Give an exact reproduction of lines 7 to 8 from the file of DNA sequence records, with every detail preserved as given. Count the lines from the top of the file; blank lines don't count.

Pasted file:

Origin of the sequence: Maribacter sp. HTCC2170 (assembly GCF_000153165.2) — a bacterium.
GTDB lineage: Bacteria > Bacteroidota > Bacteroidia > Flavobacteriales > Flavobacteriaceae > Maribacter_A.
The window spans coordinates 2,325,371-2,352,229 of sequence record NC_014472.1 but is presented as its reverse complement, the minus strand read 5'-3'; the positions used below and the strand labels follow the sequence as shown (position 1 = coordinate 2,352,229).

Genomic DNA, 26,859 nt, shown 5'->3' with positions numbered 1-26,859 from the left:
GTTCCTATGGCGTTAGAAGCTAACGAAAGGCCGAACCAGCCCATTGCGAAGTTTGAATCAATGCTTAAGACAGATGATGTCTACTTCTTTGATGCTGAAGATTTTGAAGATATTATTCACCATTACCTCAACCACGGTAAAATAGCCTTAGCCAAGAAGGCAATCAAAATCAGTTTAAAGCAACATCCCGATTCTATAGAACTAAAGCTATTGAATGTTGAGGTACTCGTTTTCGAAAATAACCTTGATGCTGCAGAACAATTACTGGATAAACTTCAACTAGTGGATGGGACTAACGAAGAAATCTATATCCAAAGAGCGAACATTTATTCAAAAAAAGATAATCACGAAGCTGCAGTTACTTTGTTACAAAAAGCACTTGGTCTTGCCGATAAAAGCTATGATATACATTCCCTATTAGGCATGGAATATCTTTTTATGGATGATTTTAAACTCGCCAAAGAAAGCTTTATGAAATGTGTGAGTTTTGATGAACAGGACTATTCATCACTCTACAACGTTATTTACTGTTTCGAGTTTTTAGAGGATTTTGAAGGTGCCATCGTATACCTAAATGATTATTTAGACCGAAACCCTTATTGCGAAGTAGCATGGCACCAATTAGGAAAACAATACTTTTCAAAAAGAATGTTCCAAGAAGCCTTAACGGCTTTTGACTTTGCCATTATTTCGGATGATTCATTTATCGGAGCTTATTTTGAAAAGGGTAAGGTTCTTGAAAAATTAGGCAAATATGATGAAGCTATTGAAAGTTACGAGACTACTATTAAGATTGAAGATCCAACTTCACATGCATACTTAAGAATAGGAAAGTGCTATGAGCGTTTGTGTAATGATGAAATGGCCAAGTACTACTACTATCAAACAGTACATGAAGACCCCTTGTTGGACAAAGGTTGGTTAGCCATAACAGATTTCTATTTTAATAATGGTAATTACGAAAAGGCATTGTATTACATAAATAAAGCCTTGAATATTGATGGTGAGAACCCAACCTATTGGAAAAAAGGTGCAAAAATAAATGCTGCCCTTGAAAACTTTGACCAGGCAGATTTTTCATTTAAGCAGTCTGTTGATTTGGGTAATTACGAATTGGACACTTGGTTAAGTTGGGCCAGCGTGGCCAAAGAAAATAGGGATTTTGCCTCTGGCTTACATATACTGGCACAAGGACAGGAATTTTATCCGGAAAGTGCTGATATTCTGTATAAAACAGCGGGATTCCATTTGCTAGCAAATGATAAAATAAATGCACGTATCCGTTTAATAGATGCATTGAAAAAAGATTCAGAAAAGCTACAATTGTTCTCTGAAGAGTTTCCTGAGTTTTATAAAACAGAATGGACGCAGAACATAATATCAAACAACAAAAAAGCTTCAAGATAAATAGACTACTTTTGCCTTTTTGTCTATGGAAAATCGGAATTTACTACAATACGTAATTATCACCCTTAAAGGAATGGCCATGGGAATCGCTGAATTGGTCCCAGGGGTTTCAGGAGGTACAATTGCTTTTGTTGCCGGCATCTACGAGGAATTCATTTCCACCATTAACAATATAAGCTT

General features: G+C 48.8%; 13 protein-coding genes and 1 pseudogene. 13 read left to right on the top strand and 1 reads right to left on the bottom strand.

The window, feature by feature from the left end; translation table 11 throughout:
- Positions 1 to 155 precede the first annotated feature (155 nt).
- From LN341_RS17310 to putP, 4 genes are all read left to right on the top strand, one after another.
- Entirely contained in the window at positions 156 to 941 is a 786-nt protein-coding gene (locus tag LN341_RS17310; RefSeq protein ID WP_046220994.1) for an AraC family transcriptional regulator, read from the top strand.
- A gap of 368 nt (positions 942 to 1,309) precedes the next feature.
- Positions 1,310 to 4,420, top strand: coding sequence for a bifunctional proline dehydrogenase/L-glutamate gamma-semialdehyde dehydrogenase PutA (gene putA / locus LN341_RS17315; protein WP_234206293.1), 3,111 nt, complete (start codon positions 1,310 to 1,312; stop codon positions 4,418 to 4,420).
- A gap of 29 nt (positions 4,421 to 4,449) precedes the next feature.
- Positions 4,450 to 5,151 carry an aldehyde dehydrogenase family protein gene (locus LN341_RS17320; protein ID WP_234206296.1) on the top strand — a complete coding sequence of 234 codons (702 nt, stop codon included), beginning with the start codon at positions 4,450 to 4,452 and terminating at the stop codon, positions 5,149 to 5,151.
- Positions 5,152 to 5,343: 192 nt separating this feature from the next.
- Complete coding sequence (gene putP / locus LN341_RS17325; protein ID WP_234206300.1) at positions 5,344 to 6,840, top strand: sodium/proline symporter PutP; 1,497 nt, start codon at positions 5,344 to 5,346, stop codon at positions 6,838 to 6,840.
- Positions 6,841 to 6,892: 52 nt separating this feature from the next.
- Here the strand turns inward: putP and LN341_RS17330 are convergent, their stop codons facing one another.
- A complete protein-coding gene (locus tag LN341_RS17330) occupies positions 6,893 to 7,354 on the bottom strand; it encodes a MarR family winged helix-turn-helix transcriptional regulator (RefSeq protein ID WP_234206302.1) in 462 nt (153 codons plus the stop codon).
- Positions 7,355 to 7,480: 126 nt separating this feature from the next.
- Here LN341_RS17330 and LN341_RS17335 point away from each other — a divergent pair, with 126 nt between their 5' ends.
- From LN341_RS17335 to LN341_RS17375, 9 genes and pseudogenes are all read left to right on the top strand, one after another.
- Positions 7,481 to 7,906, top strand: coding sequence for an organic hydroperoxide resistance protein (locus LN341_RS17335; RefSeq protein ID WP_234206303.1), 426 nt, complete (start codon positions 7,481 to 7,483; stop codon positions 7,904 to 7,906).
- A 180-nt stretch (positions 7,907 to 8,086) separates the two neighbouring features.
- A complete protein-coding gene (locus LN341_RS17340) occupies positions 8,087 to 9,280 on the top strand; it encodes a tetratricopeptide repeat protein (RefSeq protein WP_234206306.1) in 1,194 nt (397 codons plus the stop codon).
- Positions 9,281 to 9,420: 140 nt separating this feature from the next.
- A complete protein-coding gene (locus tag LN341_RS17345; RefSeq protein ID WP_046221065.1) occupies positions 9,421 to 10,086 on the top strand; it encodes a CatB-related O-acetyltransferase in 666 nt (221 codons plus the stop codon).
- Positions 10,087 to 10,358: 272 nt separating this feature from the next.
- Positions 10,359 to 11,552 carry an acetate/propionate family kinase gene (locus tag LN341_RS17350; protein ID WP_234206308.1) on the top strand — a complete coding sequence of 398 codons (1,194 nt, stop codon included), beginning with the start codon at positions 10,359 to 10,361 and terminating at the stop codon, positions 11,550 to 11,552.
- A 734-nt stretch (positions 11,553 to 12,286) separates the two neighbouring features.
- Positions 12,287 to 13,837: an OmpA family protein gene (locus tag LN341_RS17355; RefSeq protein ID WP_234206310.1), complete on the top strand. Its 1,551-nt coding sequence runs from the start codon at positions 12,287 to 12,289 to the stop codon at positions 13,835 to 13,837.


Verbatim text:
The window, feature by feature from the left end; translation table 11 throughout:
- Positions 1 to 155 precede the first annotated feature (155 nt).